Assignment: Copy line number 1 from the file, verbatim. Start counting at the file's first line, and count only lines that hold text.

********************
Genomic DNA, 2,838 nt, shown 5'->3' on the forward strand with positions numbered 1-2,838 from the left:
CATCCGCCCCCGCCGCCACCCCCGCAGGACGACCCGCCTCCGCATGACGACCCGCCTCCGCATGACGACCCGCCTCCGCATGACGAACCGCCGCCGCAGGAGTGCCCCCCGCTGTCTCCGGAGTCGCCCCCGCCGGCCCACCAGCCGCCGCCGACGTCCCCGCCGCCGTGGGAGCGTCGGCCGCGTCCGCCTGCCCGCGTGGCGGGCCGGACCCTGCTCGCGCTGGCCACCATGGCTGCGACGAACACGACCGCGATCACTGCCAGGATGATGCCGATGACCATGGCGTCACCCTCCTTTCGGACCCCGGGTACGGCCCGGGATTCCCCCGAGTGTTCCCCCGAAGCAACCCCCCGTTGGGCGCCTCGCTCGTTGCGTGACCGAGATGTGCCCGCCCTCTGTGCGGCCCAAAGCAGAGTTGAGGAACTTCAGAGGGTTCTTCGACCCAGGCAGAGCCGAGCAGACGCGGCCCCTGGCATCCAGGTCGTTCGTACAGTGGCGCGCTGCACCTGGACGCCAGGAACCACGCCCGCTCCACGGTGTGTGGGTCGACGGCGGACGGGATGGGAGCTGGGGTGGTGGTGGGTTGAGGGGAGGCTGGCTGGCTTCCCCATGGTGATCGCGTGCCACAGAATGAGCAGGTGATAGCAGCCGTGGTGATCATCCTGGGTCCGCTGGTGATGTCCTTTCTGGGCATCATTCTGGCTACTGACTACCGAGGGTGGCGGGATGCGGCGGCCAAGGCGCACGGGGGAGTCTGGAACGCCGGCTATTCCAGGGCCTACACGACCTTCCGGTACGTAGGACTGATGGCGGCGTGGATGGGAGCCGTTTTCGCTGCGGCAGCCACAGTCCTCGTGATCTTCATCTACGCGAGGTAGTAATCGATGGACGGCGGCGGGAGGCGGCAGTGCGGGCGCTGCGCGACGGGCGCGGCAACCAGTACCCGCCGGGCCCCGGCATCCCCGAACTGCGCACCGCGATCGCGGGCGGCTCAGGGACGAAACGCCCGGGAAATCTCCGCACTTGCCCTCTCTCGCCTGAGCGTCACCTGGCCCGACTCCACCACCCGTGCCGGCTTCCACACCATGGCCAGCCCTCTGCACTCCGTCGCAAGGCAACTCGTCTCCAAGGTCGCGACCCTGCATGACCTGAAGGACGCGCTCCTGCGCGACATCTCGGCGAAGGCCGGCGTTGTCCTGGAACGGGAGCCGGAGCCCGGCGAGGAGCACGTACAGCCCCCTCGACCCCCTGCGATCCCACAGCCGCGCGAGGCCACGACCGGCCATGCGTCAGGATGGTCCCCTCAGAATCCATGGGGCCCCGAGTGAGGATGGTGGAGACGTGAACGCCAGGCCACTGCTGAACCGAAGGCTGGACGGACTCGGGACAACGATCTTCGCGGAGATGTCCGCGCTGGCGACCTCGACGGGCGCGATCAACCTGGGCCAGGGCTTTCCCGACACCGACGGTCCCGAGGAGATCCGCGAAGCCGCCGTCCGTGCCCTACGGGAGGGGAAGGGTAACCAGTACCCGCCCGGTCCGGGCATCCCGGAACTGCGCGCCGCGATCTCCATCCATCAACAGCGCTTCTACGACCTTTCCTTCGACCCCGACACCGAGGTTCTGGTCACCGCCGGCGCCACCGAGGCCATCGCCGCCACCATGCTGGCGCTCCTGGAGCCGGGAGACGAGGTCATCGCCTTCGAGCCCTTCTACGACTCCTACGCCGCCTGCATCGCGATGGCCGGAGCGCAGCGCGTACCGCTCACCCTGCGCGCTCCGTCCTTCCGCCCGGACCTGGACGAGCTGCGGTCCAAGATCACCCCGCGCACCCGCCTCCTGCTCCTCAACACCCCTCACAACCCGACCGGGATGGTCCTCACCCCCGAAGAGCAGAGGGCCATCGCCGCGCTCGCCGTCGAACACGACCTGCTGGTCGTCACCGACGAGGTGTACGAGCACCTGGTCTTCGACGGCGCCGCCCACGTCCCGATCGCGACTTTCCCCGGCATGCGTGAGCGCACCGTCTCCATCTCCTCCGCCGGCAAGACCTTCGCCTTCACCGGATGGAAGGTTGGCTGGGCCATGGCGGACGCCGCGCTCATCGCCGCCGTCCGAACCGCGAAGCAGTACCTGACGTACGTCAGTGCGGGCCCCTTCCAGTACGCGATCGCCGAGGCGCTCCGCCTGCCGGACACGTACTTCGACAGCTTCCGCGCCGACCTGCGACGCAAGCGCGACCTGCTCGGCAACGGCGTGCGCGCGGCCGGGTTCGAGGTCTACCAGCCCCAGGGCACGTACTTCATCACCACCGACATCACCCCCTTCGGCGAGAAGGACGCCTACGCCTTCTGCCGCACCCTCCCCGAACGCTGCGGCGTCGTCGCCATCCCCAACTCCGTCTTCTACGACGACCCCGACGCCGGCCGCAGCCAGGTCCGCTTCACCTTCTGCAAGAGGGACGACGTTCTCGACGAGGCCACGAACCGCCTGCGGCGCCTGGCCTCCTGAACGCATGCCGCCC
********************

Genomic DNA, 2,838 nt, shown 5'->3' on the forward strand with positions numbered 1-2,838 from the left: